“Learn to Be Still” was played live during their Hell Freezes Over tour in 1994 and came out as a single in 1995. It peaked at No. 61 on the Billboard Hot 100 Airplay chart in the same year.
And this is a pretty good bootleg (soundboard quality) …. recorded live in the USA, Summer 1994. Limited Edition Picture CD.
Don Felder (guitar, background vocals)
Glenn Frey (vocals, guitar, keyboards)
Don Henley (vocals, drums, percussion)
Timothy B. Schmidt (vocals, bass)
Joe Walsh (vocals, guitar)
01. Desperado (Henley/Frey) 3.41
02. Hotel California (Felder/Henley/Frey) 7.01
03. The Heart Of The Matter (Campbell/Souther/Henley) 5.41
04. New York Minute (Henley/Kortchmar/Winding) 6.16
05. Tell Me Why (Henley/Frey) 4.18
06. Tequila Sunrise (Henley/Frey) 3.00
07. Live In The Fast Lane (Walsh/Henley/Frey) 5.10
08. Take It Easy (Browne/Frey) 4.25
09. Wasted Time (Henley/Frey) 5.05
10. Help Me Through The Night (Walsh) 3.55
11. Get Over It (Henley/Frey) 3.28
12. The Last Resort (Henley/Frey) 7.02
13. Love Will Keep Us Alive (Vale/Capaldi/Carrack) 4.98
14. The Girl From Yesterday (Frey/Tempchin) 3.28
15. I Can’t Tell You Why (Schmidt/Henley/Frey) 4.52
16. In The City (Walsh/De Vorzon) 3.55
17. Learn To Be Still (Henley(Lynch) 4.21
More from The Eagles:
It was the idea of Peter Bursch, the guitar teacher of the nation and bandleader of the Krautrock legend Bröselmaschine, 20 years after the death of Jimi Hendrix, to assemble an illustrious crowd of hip musicians and organize a Rockpalast Tribute concert in 1991. Rockpalast mastermind Peter Rüchel and director Christian Wagner were quick to get enthusiastic about this idea. Through his personal contacts Peter was able to find some really competent musicians who were willing to deal with this idea. So an All Star Band was formed from very different exceptional musicians like Uli Jon Roth (Scorpions), who also took over the musical direction of this project, Jack Bruce (Cream, West, Bruce and Laing), John Wetton (King Crimson, Roxy Music, Uriah Heep, UK, Asia etc.), Simon Phillips (The Who, Toto, Asia etc.) and many others.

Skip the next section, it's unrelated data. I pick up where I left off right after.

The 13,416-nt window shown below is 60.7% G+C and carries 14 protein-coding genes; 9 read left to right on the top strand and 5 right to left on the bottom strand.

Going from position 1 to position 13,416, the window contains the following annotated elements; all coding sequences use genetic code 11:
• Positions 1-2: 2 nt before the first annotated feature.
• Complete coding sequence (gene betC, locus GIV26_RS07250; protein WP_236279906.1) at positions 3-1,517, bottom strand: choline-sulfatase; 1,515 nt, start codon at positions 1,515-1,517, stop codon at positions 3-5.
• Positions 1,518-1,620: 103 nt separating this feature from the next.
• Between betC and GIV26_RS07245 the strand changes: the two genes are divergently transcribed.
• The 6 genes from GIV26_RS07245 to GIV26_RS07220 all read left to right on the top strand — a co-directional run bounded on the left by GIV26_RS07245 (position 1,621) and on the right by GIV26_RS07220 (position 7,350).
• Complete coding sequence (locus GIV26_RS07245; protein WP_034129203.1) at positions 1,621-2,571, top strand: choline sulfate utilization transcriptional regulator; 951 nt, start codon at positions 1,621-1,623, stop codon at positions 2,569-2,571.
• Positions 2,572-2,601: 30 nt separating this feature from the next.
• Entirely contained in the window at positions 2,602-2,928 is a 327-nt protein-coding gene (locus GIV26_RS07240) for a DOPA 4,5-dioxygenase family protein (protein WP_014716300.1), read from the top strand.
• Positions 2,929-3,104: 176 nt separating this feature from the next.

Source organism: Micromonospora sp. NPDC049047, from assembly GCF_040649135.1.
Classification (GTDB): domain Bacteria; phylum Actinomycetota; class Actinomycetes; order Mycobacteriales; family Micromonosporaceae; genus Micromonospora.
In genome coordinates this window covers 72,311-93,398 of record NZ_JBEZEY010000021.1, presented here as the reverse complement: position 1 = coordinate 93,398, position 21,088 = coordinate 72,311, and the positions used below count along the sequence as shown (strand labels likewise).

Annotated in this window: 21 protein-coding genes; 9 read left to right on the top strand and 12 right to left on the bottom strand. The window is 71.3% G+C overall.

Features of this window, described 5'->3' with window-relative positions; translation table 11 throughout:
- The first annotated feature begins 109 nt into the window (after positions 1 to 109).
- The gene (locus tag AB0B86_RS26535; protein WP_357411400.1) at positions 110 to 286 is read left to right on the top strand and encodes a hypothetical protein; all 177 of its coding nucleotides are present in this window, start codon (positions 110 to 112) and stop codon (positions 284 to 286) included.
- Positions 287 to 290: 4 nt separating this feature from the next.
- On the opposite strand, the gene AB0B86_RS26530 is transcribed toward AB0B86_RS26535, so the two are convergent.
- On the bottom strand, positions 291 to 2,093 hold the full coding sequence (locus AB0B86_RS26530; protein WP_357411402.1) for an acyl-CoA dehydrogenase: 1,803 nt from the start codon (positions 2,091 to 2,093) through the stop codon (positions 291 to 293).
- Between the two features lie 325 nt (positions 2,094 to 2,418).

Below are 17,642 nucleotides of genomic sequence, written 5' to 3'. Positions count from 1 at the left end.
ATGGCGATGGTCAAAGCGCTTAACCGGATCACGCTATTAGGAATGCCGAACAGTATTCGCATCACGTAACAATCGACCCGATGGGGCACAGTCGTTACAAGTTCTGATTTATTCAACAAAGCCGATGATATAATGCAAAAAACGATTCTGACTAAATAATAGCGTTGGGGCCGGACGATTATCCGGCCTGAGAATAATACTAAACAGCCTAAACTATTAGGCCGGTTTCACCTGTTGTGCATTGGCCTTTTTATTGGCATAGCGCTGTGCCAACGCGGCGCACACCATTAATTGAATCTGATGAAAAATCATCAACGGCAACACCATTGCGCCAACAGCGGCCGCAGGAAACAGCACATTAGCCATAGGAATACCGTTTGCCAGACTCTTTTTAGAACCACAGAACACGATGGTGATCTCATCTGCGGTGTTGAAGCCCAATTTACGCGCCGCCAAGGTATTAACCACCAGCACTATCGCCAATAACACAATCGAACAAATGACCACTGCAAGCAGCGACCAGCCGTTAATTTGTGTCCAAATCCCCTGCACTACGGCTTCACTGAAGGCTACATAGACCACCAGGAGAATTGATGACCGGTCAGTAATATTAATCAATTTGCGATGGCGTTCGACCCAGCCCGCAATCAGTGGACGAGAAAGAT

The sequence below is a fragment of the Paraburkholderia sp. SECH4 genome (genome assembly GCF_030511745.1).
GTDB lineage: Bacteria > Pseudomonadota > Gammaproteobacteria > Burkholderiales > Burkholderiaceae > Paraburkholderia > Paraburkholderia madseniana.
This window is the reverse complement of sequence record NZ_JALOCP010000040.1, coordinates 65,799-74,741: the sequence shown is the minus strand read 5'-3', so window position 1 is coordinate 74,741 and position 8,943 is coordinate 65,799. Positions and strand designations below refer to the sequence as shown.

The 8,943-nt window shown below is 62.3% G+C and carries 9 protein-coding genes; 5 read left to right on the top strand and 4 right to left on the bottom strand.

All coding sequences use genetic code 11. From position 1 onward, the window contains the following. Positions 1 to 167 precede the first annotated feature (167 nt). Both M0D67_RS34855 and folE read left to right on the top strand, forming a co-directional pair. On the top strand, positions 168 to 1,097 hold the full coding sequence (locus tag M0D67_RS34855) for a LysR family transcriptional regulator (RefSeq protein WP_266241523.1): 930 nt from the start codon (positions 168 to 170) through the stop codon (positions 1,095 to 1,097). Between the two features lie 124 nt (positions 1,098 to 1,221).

The idea to present the Hendrix songs with very different singers was especially appealing. Unfortunately Peter Rüchel’s favourite candidate Gianna Nannini had to cancel at short notice. Nevertheless, with Jule Neigel, Michael Flexig, Jack Bruce, John Wetton, as well as the background singers Nadja Ollig and Jane Palmer, a number of extraordinary singers were available. Finally Peter Rüchel was able to convince the hottest Jimi Hendix cover band around Randy Hansen to participate. This concert is the Rockpalast recording that has been most repeated on German television in recent years. (Promo text)
What a night, what powr, such ar great All Star Band … dedicated to one of the most important musician in the history of muic: Jimi Hendrix.
Probably the best tribute concert ever !
Randy Hansen Band:
Francoise Garmy (bass)
Randy Hansen (guitar, vocals)
Herbie Quick (rums)
All Star Band:
Jack Bruce (bass, vocals)
Peter Bursch (guitar)
Michael Flexig (vocals)
Oliver Hennlich (keyboards)
Jule Neigel (vocals)
Manni Neumann (violin)
Nadjy Ollig (vocals)
Jane Palmer (vocals)
Simon Phillips (drums)
Uli Jon Roth (guitar)
Zeno Roth (guitar)
Tobias Stachelhaus (vocals)
John Wetton (bass, vocals)
Randy Hansen Band:
01. Hey Joe 5.52
02. Stone Free 3.45
03. I Don’t Live Today 2.26
04. Steppin’ Stone 4.22
All Star Band:
05. Gypsy Eyes 4.44
06. If Six Was Nine 2.51
07. Spanish Castles Magic 4.25
08. One Rainy Wish 5.09
09. The Wind Cries Mary 4.10
10. Burning Of The Midnight Lamp 4.34
11. All Along The Watchtower 2.27
12. House Burning Down 5.09
13. Electric Ladyland 1.36
14. Castles Made Of Sand 3.13
15. Little Wing 3.25
16. AxisBold As Love 5.16
All Star Band:
01. Voodoo Child 5.46
02. Third Stone From The Sun 6.18
03. Crosstown Traffic 3.10
04. In From The Storm 3.40
05. Who Knows 8.19
06. Message Of Love 5.55
07. Hey Baby 5.49
08. Angel 7.00
09. Purple Haze 4.21
10. Atlantis 3.43
All songs written by Jimi Hendrix,
except “Hey Joe” which was written by Billy Roberts
and “All Along The Watchtower” which was written by Bob Dylan
GoodThunder was a psychedelic/progressive rock/hard rock band that formed in 1972 as James Cahoon Lindsay (vocals and percussion), John Desautels (drums), David Hanson (guitars and vocals), Bill Rhodes (bass), and Wayne Cook (keyboard). Other members include Fritz Richmond (engineering), Rick Rodrigues (cover art), Lorrie Sullivan (photography), and Robert Heimall (art direction). Not much is known about this band except the information you find on the back cover of their first and only album. If you don’t listen to it, the only thing that stands out on this album is the fact that famous producer Paul A. Rothchild (who produced albums by The Doors, Janis Joplin, and Rush just to name a few) produced this album. Most of the core band went on to join AOR band L.A. Jets, then most of L.A. Jets went on to record under the name 1994. Both L.A. Jets and 1994 included GoodThunder members John Desautels, Bill Rhodes, Terry Linvill, and included singer/songwriter Karen Lawrence. Wayne Cook went on to play keyboards with Steppenwolf and co-wrote the instrumental “Lip Service” from the Skullduggery album. Wayne Cook also played keyboards with Player on their first two albums, he filled in as keyboardist for Alice Cooper for a few shows, but was never a permanent member.